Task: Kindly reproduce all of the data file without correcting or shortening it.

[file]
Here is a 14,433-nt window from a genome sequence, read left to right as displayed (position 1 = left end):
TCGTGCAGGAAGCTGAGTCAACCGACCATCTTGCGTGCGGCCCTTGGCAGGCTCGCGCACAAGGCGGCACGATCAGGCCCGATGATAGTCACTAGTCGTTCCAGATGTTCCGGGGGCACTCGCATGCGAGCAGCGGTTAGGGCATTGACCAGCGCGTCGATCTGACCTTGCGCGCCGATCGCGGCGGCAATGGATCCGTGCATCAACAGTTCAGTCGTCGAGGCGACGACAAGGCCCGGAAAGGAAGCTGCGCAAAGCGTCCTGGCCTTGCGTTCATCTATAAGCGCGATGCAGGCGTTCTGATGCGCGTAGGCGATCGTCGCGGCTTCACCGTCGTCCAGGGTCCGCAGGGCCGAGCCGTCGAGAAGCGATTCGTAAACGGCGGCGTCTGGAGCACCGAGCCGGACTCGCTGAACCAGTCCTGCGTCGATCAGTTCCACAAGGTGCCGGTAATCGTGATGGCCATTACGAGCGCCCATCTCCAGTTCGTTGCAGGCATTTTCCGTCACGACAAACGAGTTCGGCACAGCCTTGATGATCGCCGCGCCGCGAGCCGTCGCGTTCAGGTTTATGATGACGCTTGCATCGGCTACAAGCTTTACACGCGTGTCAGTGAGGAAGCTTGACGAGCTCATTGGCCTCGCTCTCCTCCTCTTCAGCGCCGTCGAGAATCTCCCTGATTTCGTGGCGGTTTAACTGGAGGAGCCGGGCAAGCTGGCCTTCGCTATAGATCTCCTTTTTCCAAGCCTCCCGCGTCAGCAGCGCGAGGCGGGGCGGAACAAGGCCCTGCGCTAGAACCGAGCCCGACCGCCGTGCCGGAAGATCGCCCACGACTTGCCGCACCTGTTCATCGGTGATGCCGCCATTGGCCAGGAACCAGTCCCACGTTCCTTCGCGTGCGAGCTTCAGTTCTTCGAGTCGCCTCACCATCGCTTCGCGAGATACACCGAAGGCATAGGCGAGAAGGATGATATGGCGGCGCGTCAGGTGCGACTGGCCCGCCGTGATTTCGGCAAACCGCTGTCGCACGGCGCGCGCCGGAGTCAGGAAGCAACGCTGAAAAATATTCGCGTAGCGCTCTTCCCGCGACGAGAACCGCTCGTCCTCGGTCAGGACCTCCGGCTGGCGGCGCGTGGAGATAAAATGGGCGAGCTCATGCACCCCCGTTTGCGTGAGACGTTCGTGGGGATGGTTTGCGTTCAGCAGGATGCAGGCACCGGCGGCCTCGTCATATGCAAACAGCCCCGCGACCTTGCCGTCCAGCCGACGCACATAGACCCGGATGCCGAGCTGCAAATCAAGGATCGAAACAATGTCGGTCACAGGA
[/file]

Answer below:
Here is a 14,433-nt window from a genome sequence, read left to right as displayed (position 1 = left end):
TCGTGCAGGAAGCTGAGTCAACCGACCATCTTGCGTGCGGCCCTTGGCAGGCTCGCGCACAAGGCGGCACGATCAGGCCCGATGATAGTCACTAGTCGTTCCAGATGTTCCGGGGGCACTCGCATGCGAGCAGCGGTTAGGGCATTGACCAGCGCGTCGATCTGACCTTGCGCGCCGATCGCGGCGGCAATGGATCCGTGCATCAACAGTTCAGTCGTCGAGGCGACGACAAGGCCCGGAAAGGAAGCTGCGCAAAGCGTCCTGGCCTTGCGTTCATCTATAAGCGCGATGCAGGCGTTCTGATGCGCGTAGGCGATCGTCGCGGCTTCACCGTCGTCCAGGGTCCGCAGGGCCGAGCCGTCGAGAAGCGATTCGTAAACGGCGGCGTCTGGAGCACCGAGCCGGACTCGCTGAACCAGTCCTGCGTCGATCAGTTCCACAAGGTGCCGGTAATCGTGATGGCCATTACGAGCGCCCATCTCCAGTTCGTTGCAGGCATTTTCCGTCACGACAAACGAGTTCGGCACAGCCTTGATGATCGCCGCGCCGCGAGCCGTCGCGTTCAGGTTTATGATGACGCTTGCATCGGCTACAAGCTTTACACGCGTGTCAGTGAGGAAGCTTGACGAGCTCATTGGCCTCGCTCTCCTCCTCTTCAGCGCCGTCGAGAATCTCCCTGATTTCGTGGCGGTTTAACTGGAGGAGCCGGGCAAGCTGGCCTTCGCTATAGATCTCCTTTTTCCAAGCCTCCCGCGTCAGCAGCGCGAGGCGGGGCGGAACAAGGCCCTGCGCTAGAACCGAGCCCGACCGCCGTGCCGGAAGATCGCCCACGACTTGCCGCACCTGTTCATCGGTGATGCCGCCATTGGCCAGGAACCAGTCCCACGTTCCTTCGCGTGCGAGCTTCAGTTCTTCGAGTCGCCTCACCATCGCTTCGCGAGATACACCGAAGGCATAGGCGAGAAGGATGATATGGCGGCGCGTCAGGTGCGACTGGCCCGCCGTGATTTCGGCAAACCGCTGTCGCACGGCGCGCGCCGGAGTCAGGAAGCAACGCTGAAAAATATTCGCGTAGCGCTCTTCCCGCGACGAGAACCGCTCGTCCTCGGTCAGGACCTCCGGCTGGCGGCGCGTGGAGATAAAATGGGCGAGCTCATGCACCCCCGTTTGCGTGAGACGTTCGTGGGGATGGTTTGCGTTCAGCAGGATGCAGGCACCGGCGGCCTCGTCATATGCAAACAGCCCCGCGACCTTGCCGTCCAGCCGACGCACATAGACCCGGATGCCGAGCTGCAAATCAAGGATCGAAACAATGTCGGTCACAGGA